On a scale of 1 to 10, do you resist change (1), or seek it out (10)? Some people really struggle with change and take time to analyze a situation, to the point of stalling the inevitable, before getting on board. They waste their effort in worry when they could be spending that time shaping the change to their benefit. Others relish newness and can’t wait to jump in – they may even want to shake things up just for fun. They get excited about exploring new possibilities, but often forget how it affects the people around them. Yet, successful change happens when everyone is aligned. If we’re the type to resist change, we should keep in mind that we are pushing against the inevitable; evolution will always happen and we can’t stop it. It’s better to spend our time analyzing the problem/solution to make sure the change is for the better and know how we can work with it to our benefit. Go with the flow and put our effort into making sure it’s flowing in a good direction. If we’re in a situation where we need to implement change, we should keep in mind that the hardest part of it, is not the mechanics, it’s figuring out how to make the change ideal for all involved, and then leading others to embrace it. The more people affected, the more alignment and coaching will be required. Whether it’s a change in work processes, where we live, or our lifestyle, we need to make sure we include enough time and communication for others, in our implementation plans. Only when everyone affected by the change joins forces, and the transformation favors all, will the change truly be effective.

Take action: If you generally resist change, try doing something different today, for the sake of getting more comfortable with it. For instance, just a switch in your morning routine. If you love change, try coaching someone resistant to try something new. Remember, the key is to align interests.

Inspired by Thomas Reibke’s Creative Mornings talk, Shut Up and Listen


Strive for confidence, not cockiness.

Confidence comes from knowing that when we are faced with a situation, we will be able to figure it out. It grows out of humbleness: when we recognize how much we can learn by putting work and effort into mastering a situation, instead of thinking we already know what’s best, we will stay flexible and adjust to all possible scenarios. When we know we can tackle what’s thrown at us, then we will have confidence. Cockiness, on the other hand, is inflexible. It grows from arrogance and entitlement. It blinds us, so we don’t recognize when a situation isn’t working, and leads us to stubbornly continue down the wrong path. To strive for confidence, not cockiness, we need to keep an open mind. Life can be unpredictable, we don’t ever know it all, and others may have different perspectives that can enhance our own knowledge. Confidence means being able to seek out, recognize and adjust to new information, persevere, and believe that we will figure out our best approach as we proceed. That confidence only comes by being open to learning from many sources, and being flexible in all scenarios.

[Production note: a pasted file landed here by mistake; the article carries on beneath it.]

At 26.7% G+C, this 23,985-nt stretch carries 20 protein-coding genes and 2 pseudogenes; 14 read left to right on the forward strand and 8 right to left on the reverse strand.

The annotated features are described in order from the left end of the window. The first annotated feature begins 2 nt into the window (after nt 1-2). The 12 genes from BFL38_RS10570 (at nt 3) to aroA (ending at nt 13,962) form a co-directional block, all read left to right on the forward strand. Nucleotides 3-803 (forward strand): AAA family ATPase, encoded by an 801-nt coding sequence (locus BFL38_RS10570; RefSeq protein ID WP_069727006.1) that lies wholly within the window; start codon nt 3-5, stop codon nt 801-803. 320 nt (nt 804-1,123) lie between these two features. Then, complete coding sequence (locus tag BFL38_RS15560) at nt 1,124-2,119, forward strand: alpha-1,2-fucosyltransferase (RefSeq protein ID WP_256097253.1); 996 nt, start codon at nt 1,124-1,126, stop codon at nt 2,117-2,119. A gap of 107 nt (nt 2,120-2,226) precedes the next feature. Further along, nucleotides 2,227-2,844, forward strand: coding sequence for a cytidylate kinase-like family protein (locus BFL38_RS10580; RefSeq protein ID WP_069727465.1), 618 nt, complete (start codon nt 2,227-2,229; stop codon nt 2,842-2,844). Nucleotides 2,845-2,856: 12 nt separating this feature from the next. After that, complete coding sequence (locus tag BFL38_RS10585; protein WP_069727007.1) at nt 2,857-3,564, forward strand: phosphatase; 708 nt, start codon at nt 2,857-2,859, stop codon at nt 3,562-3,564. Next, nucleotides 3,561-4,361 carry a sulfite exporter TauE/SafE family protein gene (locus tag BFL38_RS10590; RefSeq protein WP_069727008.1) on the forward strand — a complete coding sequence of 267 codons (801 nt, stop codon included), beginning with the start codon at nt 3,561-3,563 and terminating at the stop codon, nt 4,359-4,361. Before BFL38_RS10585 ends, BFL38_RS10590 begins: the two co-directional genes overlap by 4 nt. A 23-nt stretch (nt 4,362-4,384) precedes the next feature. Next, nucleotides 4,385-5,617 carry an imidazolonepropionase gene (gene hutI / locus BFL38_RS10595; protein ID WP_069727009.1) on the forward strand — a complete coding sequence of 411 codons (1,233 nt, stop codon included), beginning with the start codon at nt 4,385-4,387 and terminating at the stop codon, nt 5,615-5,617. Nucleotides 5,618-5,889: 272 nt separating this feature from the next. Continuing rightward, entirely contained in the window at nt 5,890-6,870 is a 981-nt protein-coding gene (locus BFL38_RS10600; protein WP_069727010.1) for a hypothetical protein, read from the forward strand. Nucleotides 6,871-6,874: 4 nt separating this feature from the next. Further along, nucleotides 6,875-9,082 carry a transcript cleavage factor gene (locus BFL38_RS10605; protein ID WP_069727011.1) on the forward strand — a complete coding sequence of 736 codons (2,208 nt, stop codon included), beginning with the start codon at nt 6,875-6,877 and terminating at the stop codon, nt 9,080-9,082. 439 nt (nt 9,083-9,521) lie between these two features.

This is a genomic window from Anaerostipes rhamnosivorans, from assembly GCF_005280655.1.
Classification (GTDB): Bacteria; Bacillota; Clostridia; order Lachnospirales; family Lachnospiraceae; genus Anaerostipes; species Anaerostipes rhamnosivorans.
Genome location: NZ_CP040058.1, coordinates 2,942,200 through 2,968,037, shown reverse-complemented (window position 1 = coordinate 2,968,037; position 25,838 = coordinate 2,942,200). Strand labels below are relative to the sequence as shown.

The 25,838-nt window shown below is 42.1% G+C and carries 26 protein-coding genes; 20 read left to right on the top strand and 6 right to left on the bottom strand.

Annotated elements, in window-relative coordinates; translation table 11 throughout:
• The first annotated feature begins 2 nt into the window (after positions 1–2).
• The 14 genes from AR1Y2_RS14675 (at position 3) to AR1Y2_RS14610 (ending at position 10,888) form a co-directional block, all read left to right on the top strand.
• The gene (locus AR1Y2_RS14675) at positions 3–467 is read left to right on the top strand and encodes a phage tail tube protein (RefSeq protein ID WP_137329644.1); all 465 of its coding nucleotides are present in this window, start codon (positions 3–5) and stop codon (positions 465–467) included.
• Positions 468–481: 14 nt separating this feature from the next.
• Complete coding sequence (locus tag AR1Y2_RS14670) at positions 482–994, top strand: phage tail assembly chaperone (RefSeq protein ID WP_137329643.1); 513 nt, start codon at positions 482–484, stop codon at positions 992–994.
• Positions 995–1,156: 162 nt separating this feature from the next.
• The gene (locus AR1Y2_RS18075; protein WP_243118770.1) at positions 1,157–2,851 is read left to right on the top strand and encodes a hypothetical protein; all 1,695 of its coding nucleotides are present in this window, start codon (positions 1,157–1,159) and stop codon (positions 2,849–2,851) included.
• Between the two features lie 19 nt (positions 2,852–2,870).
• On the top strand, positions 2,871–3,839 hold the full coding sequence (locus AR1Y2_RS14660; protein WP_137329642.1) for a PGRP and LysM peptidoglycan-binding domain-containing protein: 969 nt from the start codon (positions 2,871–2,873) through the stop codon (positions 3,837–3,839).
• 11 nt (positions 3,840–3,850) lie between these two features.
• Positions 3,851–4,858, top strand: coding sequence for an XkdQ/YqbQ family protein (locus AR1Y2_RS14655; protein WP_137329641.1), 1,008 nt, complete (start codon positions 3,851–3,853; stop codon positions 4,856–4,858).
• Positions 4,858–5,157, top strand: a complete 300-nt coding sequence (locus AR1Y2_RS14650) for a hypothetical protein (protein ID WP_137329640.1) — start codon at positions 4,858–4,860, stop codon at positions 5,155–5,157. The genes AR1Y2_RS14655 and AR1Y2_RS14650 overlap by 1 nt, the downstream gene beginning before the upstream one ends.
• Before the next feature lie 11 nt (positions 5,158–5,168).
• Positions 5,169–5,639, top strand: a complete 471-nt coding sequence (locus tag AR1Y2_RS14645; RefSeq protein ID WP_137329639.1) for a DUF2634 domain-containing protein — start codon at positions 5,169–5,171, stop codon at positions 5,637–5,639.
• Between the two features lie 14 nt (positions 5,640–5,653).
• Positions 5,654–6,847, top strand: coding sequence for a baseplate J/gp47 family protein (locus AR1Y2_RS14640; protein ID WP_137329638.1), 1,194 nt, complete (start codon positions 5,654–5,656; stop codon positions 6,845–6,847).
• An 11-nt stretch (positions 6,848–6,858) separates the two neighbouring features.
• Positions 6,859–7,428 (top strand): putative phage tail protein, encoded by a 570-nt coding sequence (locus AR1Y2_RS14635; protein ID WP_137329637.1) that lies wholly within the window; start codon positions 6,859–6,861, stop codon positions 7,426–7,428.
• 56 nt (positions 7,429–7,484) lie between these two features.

Take action: Think back to a time in your life that was difficult. Did you think everything was going to be great, only to have things crash down on you? What signs were there leading up to the situation that you ignored? In future, pay attention to those signs, adjust your strategy, and figure out a better approach.

Inspired by Tim Grover’s book, Relentless: From Good to Great to Unstoppable.

Innovate by asking: why, why not, what if, and how.

Five year olds ask a lot of questions, but as we grow up, we generally skip this step and jump to finding answers or solutions immediately. However, that child-like inquiry is important. Asking the right questions can be far more useful when looking to go beyond the norm and be innovative. Asking questions is the way deep thinkers tackle problems and it works well for daily life as well. If we ask the right questions, it leads to a deep analysis and a better understanding of an issue, then sets up a challenge for us, a puzzle to solve. So what are the right questions to ask? The ones that stir up interest and inspire us to think differently. “Why” questions are a good start and something we’re familiar with from preschoolers. First, start questioning the seemingly obvious, and then questions the answers that come from that process. Repeat this “why” questioning, going deeper each time, until you get to something interesting. Then move to “why not” questions to start exploring options and possibilities. Next, “what if” questions can stimulate thinking in combinations, mixing ideas together to get the best of each. Lastly, draw on the exploration already done with the previous three questions, and start action by going into “how can we do things better” inquiries. This four-part method can be used for simple daily issues, or complex problems that take years to solve.

Take action: For your next problem to solve, make a game of it and jot down as many questions as you possibly can. Don’t edit, just let it flow fast and see if you can get to 100, that’s about 25 for each of the four questions.

Inspired by Warren Berger’s book, A More Beautiful Question: The Power of Inquiry to Spark Breakthrough Ideas